Remie Bakker, a world-renowned sculptor of Rotterdam was chosen as the right artist to do this job, supervised by Dick Mol, president of the Mammuthus Club International. I, as a photographer working with Dick Mol for several years, was able to follow the entire process of 'The Making Of' in the workshop of Remie Bakker in the harbor of Rotterdam.

On May 23rd, 2010, the life-sized model of Anancus arvernensis was installed in the Musée Crozatier in Le Puy-en-Velay, the center of the Realm of Anancus arvernensis.


mastodon

Anancus arvernensis

Molar of a mastodon, locality unknown.

ProboscideaElephantiformesElephantoideaElephantidaAnancus

Photo: Don Hitchcock 2008
Source: Apparently original, display at the Vienna Natural History Museum




mastodon

Anancus arvernensis, known as 'Pippo' discovered in 1825 near Montecarlo in Tuscany (Italy)

Standing around 3 m (9.8 ft) tall and weighing about 5 tons, it closely resembled a modern elephant. It had two tusks, whereas most other gomphotheres had four. Aside from its somewhat shorter legs, Anancus was also different from modern elephants in that its tusks were much longer, up to 4 m (13 ft) in length. The molars were not composed of lamellae like those of true elephants, but had cusps, like tapir and pig molars. Anancus appears to have lived in forests, eating from trees and shrubs and digging out tubers and roots in the forest floor, and it died out when these forests gave way to grasslands.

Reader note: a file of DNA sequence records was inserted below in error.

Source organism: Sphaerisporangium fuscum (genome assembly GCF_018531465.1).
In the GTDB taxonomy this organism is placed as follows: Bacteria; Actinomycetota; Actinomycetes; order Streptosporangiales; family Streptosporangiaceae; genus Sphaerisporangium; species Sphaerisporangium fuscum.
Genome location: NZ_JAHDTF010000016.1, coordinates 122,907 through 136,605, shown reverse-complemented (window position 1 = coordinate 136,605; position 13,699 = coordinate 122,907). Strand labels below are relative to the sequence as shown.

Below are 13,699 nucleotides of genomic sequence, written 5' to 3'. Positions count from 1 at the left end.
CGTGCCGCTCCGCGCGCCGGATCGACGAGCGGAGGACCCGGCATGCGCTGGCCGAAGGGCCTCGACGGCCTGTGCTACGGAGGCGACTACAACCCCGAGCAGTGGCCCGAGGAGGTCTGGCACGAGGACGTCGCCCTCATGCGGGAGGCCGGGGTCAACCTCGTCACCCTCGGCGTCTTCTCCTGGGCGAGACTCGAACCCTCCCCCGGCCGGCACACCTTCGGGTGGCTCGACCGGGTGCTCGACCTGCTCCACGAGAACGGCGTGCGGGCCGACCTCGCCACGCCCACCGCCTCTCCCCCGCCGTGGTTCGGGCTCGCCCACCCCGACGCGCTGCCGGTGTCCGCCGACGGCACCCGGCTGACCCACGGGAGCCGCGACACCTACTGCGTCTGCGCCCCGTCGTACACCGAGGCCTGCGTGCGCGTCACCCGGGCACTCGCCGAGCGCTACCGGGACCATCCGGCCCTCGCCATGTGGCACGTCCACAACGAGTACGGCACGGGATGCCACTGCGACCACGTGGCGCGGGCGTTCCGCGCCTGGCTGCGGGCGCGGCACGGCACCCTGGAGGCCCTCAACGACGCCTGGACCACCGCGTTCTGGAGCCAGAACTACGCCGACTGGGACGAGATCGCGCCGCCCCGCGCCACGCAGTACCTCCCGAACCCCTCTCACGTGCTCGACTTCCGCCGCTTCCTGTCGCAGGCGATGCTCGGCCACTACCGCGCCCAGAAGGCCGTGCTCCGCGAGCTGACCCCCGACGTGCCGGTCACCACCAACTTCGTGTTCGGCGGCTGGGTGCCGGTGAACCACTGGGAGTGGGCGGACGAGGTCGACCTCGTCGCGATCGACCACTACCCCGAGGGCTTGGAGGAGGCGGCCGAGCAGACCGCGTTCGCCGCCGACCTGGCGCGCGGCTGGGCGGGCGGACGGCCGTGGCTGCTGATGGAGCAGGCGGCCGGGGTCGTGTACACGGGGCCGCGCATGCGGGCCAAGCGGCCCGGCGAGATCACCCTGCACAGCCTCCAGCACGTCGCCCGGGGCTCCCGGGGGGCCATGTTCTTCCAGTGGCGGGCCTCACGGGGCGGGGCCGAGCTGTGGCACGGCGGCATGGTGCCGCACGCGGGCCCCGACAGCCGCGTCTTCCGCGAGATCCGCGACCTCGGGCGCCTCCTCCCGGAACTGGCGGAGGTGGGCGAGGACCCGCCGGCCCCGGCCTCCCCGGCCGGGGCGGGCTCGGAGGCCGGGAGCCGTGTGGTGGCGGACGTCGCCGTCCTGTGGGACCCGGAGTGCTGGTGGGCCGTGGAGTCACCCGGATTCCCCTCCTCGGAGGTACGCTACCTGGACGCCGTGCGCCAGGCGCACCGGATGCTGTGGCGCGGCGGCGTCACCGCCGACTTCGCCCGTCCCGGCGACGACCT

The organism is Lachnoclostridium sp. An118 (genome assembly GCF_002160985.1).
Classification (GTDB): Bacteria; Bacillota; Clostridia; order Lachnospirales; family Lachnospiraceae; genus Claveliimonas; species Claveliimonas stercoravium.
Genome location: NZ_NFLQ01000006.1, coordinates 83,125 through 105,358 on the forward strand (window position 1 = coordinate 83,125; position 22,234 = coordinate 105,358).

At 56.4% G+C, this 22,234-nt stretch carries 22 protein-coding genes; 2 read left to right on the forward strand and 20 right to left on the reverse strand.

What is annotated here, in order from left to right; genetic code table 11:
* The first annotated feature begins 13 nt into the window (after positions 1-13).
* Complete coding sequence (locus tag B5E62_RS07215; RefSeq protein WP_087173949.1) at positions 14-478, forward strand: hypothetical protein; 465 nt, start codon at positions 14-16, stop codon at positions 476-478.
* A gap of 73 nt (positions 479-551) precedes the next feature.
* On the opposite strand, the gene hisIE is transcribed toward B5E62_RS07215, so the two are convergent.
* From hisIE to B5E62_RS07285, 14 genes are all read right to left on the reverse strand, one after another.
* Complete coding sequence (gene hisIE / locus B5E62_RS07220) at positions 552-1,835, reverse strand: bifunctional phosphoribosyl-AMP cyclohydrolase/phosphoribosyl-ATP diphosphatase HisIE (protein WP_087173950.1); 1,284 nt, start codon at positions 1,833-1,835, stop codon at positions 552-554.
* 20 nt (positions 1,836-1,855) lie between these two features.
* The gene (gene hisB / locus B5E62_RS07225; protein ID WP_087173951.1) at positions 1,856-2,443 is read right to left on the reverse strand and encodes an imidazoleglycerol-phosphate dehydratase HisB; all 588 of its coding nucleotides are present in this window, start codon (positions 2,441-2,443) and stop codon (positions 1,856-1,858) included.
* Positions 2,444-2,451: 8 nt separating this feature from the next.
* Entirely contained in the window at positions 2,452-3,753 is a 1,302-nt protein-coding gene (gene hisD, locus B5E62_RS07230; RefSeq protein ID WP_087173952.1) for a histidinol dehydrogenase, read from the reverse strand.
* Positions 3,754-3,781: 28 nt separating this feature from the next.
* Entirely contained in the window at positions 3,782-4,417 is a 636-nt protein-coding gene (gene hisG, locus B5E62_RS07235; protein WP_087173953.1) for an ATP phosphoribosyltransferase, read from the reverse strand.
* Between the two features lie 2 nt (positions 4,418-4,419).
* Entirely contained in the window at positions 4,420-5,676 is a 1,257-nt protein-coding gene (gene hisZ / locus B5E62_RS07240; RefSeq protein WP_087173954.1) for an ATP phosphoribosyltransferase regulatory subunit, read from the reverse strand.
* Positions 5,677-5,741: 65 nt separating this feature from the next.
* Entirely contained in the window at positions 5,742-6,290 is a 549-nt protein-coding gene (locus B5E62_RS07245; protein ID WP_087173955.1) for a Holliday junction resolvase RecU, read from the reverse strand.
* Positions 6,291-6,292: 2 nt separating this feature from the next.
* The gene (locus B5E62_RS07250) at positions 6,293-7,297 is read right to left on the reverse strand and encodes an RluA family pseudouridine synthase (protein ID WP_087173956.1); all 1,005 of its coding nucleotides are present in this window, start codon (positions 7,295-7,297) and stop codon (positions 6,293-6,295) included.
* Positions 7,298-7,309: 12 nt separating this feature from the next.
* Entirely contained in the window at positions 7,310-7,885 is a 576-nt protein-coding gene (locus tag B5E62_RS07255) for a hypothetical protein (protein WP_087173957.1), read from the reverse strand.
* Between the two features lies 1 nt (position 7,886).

Photo: http://age-of-mammals.ucoz.ru/index/anancus/0-242
Source: Apparently original, display at an unknown museum.
Text: http://carnivoraforum.com/




mastodon

Zygolophodon turicensis

Lower jaw of a mastodon, found at Wolkersdorf. It is closely related to the Mammut genus.

ProboscideaElephantiformesElephantoideaMammutidaeZygolophodon

Photo: Don Hitchcock 2008
Source: Apparently original, display at the Vienna Natural History Museum




mastodon

Zygolophodon turicensis

Wolkersdorf im Weinviertel is a town in the district of Mistelbach in the Austrian state of Lower Austria. It is situated in the Weinviertel, about 15 km north of Vienna, on the main road from Vienna to Brno.

Photo: Don Hitchcock 2008
Source: Apparently original, display at the Vienna Natural History Museum




Manis MastodonThe Manis Mastodon - A newly analysed mastodon rib bone shows that Native Americans were using bone-pointed weapons to take down big game nearly a thousand years earlier than thought, according to a new study. Images of the rib show a broken bone projectile point still stuck where a hunter drove it in 13 800 years ago. The rib was found near the town of Sequim on Washington’s Olympic Peninsula, in the late 1970s. Radiocarbon analysis, DNA samples, genetics work, and other modern techniques recently revealed its true age.


References

  1. Croizet l'Abbé, Jobert A. , 1828: Recherches sur les Ossemens Fossiles du Departement du Puy-de-Dome, Chez les principaux libraires 1828, Paris
  2. Rohland N., Malaspinas A., Pollack J., Slatkin M., Matheus P., Hofreiter M., 2007: Proboscidean Mitogenomics: Chronology and Mode of Elephant Evolution Using Mastodon as Outgroup, PLoS Biol 5(8): e207. doi:10.1371/journal.pbio.0050207